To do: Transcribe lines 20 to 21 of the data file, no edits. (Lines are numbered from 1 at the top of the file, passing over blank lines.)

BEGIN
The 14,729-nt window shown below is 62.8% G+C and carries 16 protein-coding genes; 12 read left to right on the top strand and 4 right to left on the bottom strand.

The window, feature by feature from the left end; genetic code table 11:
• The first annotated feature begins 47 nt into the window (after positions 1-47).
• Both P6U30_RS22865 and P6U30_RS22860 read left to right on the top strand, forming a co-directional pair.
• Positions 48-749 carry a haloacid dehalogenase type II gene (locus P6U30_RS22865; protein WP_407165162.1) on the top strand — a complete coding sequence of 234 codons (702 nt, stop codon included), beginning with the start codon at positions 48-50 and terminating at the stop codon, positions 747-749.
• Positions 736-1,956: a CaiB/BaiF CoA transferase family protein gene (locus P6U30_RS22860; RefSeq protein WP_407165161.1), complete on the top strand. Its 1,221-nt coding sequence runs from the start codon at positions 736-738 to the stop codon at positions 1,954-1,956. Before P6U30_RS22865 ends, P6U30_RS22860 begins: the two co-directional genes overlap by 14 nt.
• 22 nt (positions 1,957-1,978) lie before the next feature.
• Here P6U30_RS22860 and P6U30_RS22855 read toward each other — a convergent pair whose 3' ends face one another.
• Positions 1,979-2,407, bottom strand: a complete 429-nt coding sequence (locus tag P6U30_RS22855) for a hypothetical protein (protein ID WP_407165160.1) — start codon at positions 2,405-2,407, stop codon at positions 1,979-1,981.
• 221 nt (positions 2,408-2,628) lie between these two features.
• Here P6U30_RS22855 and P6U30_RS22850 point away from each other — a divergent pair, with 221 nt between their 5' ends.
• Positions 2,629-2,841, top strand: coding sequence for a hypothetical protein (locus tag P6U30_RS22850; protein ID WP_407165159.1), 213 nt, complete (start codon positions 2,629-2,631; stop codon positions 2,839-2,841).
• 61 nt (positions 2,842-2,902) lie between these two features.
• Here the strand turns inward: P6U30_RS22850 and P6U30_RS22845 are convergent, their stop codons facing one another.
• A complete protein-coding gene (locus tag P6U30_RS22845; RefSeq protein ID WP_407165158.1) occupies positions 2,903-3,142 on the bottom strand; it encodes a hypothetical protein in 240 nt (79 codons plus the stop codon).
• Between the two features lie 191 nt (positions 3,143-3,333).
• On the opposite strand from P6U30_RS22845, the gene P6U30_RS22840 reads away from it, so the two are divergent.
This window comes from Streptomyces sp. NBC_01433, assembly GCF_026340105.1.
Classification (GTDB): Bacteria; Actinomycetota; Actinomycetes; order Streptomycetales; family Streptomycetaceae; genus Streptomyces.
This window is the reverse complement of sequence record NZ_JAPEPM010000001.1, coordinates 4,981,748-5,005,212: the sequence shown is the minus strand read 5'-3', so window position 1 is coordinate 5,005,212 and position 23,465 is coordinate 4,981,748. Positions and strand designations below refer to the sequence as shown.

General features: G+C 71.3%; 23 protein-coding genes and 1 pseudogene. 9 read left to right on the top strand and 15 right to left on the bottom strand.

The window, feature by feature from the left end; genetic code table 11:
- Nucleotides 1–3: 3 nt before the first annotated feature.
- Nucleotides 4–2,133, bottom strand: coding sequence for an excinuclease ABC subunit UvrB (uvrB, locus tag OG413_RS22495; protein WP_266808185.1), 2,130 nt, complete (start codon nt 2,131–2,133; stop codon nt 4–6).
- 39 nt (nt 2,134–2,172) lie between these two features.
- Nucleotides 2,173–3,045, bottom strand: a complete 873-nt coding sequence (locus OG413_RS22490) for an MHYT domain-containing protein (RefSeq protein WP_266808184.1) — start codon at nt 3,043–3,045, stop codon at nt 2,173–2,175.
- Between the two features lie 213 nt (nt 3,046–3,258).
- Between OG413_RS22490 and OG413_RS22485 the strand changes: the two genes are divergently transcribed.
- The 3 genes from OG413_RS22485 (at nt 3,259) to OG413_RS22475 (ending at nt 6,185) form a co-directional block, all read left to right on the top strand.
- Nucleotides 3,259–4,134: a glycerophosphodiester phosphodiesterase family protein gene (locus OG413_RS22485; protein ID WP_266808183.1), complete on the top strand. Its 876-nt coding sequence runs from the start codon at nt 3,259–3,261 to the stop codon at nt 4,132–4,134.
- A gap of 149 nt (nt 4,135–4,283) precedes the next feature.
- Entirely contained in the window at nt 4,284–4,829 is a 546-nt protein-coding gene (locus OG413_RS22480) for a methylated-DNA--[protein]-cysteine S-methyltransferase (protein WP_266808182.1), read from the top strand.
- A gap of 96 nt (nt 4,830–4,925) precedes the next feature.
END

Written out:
This window is the reverse complement of sequence record NZ_JAPEPM010000001.1, coordinates 4,981,748-5,005,212: the sequence shown is the minus strand read 5'-3', so window position 1 is coordinate 5,005,212 and position 23,465 is coordinate 4,981,748. Positions and strand designations below refer to the sequence as shown.

General features: G+C 71.3%; 23 protein-coding genes and 1 pseudogene. 9 read left to right on the top strand and 15 right to left on the bottom strand.